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SA's fiscal cliff remains a clear and present danger - experts

Dr Fanie Joubert said the Fiscal Cliff Study Group had been tracking the figures since 2007 when the civil service wage bill, social grant payments, and interest on government debt amounted to about 55% of state revenue.

Picture: 123rf

CAPE TOWN - A lower than expected shortfall in revenue has pulled South Africa back from the brink, but the fiscal cliff remains a clear and present danger.

That’s the view of the Fiscal Cliff Study Group, which defines the fiscal cliff as the point where public servants’ wages, social grant payments, and debt-service costs absorb 100% of the government’s revenue.

The group briefed a joint sitting of Parliament’s Finance Committees on Wednesday.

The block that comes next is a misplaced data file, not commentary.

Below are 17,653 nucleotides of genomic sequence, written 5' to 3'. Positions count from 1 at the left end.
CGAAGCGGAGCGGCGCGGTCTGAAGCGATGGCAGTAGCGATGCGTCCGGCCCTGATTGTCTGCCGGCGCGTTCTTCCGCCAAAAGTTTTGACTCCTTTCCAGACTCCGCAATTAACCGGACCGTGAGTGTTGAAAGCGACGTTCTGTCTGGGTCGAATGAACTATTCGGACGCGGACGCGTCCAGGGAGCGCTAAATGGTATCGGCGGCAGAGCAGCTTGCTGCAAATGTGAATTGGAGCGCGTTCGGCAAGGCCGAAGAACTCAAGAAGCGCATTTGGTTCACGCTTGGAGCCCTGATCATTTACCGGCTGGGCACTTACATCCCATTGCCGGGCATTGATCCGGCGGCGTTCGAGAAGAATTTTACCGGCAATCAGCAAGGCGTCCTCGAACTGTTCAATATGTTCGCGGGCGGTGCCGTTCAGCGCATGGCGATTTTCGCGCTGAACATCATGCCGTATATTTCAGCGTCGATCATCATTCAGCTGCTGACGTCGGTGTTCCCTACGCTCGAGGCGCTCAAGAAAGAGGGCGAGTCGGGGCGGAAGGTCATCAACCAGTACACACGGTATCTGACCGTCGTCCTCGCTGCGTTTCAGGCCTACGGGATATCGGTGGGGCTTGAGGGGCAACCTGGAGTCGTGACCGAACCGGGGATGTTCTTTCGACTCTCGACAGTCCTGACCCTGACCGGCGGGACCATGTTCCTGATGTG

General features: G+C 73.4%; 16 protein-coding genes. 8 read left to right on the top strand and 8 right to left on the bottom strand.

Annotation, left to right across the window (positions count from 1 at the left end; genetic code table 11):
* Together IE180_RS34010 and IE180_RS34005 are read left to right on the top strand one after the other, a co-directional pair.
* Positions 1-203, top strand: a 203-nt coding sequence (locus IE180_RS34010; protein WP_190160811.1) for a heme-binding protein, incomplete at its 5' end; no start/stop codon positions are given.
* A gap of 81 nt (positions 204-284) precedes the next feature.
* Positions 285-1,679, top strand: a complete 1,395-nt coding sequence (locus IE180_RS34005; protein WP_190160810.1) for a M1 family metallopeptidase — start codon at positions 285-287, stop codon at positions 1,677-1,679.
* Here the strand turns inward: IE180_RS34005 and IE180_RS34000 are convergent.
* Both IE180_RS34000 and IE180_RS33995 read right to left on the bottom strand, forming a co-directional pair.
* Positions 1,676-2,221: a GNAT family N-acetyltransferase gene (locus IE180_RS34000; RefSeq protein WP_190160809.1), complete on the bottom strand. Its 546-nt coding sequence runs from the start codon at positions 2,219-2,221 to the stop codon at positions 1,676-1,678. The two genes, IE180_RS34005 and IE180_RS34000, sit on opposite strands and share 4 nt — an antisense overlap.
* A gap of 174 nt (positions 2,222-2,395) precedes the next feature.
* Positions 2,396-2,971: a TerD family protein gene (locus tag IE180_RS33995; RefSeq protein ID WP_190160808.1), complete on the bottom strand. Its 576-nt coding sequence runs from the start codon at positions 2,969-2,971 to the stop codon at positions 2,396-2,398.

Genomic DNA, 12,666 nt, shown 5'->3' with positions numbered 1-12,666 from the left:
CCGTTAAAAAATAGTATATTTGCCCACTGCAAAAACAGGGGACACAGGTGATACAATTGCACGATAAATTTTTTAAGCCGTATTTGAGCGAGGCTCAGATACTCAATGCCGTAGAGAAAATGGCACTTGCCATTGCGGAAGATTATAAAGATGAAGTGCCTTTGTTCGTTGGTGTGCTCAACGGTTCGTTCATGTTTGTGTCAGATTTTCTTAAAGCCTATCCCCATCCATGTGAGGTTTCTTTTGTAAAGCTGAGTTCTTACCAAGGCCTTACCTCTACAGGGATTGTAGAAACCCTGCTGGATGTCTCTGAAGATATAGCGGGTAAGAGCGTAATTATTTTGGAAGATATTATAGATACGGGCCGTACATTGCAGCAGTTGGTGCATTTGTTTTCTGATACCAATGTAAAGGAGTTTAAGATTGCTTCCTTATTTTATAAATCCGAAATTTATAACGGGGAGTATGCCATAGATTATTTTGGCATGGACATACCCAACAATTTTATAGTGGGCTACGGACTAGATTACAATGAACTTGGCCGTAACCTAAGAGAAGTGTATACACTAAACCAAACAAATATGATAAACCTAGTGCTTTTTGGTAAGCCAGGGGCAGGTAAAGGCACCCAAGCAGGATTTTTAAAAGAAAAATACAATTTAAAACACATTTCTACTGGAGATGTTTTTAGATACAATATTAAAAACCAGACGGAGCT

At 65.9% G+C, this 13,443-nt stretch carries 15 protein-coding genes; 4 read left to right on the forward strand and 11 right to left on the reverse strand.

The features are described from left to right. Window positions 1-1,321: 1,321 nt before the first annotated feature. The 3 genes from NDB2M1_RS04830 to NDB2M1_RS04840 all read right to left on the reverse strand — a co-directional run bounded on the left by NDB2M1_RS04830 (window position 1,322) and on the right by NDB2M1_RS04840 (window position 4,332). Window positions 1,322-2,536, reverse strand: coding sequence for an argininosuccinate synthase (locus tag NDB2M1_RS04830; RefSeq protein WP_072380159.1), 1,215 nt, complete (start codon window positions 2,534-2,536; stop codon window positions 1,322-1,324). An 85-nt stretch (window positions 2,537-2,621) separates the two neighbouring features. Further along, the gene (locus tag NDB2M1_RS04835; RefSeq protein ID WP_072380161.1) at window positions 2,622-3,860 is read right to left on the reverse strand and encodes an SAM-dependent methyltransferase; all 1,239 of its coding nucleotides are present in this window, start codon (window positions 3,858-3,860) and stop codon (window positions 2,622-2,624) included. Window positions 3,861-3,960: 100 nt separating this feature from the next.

Dr Fanie Joubert said the Fiscal Cliff Study Group had been tracking the figures since 2007 when the civil service wage bill, social grant payments, and interest on government debt amounted to about 55% of state revenue.

“That percentage increased to 75% in last year’s budget. Then with the shock during 2020 it was more than 100% of revenue in the medium-term figures, but now with the latest figures, it has come down slightly to about 91% of tax revenue.”

ALSO READ: Mboweni on taxes: we'll have the largest shortfall ever, but we have a plan

Joubert said the budgeted figures needed to hold, or the trend would continue in the wrong direction.

The group flagged the ailing road accident fund, which it said, after Eskom, represented the single largest contingent liability for the state.

“We are very worried that we still have no finality over its funding model. From the Budget documents we can see some of this has been coming for almost two decades now,” said Joubert.

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